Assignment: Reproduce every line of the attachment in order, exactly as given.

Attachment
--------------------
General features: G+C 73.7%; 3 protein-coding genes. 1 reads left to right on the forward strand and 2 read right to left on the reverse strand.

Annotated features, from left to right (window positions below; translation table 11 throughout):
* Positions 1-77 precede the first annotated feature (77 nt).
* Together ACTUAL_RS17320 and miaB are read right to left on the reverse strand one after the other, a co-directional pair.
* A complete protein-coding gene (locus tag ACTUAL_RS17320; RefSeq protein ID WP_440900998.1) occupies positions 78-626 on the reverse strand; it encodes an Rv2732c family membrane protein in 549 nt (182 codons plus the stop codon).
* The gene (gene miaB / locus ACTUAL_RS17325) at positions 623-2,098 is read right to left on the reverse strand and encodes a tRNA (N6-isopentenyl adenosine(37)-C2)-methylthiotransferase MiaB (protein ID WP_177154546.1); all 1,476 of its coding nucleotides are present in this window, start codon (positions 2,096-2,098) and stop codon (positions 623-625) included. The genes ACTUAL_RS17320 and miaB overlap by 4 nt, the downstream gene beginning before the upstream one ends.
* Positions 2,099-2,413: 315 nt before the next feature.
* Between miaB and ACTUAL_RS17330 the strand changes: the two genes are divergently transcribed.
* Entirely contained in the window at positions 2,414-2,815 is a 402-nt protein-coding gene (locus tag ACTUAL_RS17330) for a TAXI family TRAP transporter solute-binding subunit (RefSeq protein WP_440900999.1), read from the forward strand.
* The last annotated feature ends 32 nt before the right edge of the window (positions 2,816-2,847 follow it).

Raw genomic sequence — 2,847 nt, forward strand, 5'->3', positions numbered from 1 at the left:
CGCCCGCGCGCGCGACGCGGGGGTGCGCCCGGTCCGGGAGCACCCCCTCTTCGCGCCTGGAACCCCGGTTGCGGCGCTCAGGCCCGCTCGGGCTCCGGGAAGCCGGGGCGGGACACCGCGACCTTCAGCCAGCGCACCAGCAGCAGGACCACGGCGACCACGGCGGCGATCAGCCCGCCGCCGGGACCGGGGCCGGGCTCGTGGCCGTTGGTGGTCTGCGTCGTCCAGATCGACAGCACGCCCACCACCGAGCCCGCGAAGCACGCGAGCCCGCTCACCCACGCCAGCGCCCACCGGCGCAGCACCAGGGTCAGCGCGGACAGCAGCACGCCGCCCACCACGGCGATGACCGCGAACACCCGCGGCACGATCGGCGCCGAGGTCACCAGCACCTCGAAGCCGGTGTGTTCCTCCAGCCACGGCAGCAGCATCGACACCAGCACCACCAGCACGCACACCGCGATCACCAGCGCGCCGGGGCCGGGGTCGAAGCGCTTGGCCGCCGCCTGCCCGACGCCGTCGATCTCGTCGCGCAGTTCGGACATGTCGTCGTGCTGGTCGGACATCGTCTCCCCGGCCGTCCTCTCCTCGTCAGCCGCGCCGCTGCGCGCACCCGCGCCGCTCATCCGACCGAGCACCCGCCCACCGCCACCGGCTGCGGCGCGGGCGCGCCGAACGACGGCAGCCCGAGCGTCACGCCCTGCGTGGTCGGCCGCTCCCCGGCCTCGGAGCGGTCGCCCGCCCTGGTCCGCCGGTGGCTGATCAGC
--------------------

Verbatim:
General features: G+C 73.7%; 3 protein-coding genes. 1 reads left to right on the forward strand and 2 read right to left on the reverse strand.

Annotated features, from left to right (window positions below; translation table 11 throughout):
* Positions 1-77 precede the first annotated feature (77 nt).
* Together ACTUAL_RS17320 and miaB are read right to left on the reverse strand one after the other, a co-directional pair.
* A complete protein-coding gene (locus tag ACTUAL_RS17320; RefSeq protein ID WP_440900998.1) occupies positions 78-626 on the reverse strand; it encodes an Rv2732c family membrane protein in 549 nt (182 codons plus the stop codon).
* The gene (gene miaB / locus ACTUAL_RS17325) at positions 623-2,098 is read right to left on the reverse strand and encodes a tRNA (N6-isopentenyl adenosine(37)-C2)-methylthiotransferase MiaB (protein ID WP_177154546.1); all 1,476 of its coding nucleotides are present in this window, start codon (positions 2,096-2,098) and stop codon (positions 623-625) included. The genes ACTUAL_RS17320 and miaB overlap by 4 nt, the downstream gene beginning before the upstream one ends.
* Positions 2,099-2,413: 315 nt before the next feature.
* Between miaB and ACTUAL_RS17330 the strand changes: the two genes are divergently transcribed.
* Entirely contained in the window at positions 2,414-2,815 is a 402-nt protein-coding gene (locus tag ACTUAL_RS17330) for a TAXI family TRAP transporter solute-binding subunit (RefSeq protein WP_440900999.1), read from the forward strand.
* The last annotated feature ends 32 nt before the right edge of the window (positions 2,816-2,847 follow it).

Raw genomic sequence — 2,847 nt, forward strand, 5'->3', positions numbered from 1 at the left:
CGCCCGCGCGCGCGACGCGGGGGTGCGCCCGGTCCGGGAGCACCCCCTCTTCGCGCCTGGAACCCCGGTTGCGGCGCTCAGGCCCGCTCGGGCTCCGGGAAGCCGGGGCGGGACACCGCGACCTTCAGCCAGCGCACCAGCAGCAGGACCACGGCGACCACGGCGGCGATCAGCCCGCCGCCGGGACCGGGGCCGGGCTCGTGGCCGTTGGTGGTCTGCGTCGTCCAGATCGACAGCACGCCCACCACCGAGCCCGCGAAGCACGCGAGCCCGCTCACCCACGCCAGCGCCCACCGGCGCAGCACCAGGGTCAGCGCGGACAGCAGCACGCCGCCCACCACGGCGATGACCGCGAACACCCGCGGCACGATCGGCGCCGAGGTCACCAGCACCTCGAAGCCGGTGTGTTCCTCCAGCCACGGCAGCAGCATCGACACCAGCACCACCAGCACGCACACCGCGATCACCAGCGCGCCGGGGCCGGGGTCGAAGCGCTTGGCCGCCGCCTGCCCGACGCCGTCGATCTCGTCGCGCAGTTCGGACATGTCGTCGTGCTGGTCGGACATCGTCTCCCCGGCCGTCCTCTCCTCGTCAGCCGCGCCGCTGCGCGCACCCGCGCCGCTCATCCGACCGAGCACCCGCCCACCGCCACCGGCTGCGGCGCGGGCGCGCCGAACGACGGCAGCCCGAGCGTCACGCCCTGCGTGGTCGGCCGCTCCCCGGCCTCGGAGCGGTCGCCCGCCCTGGTCCGCCGGTGGCTGATCAGC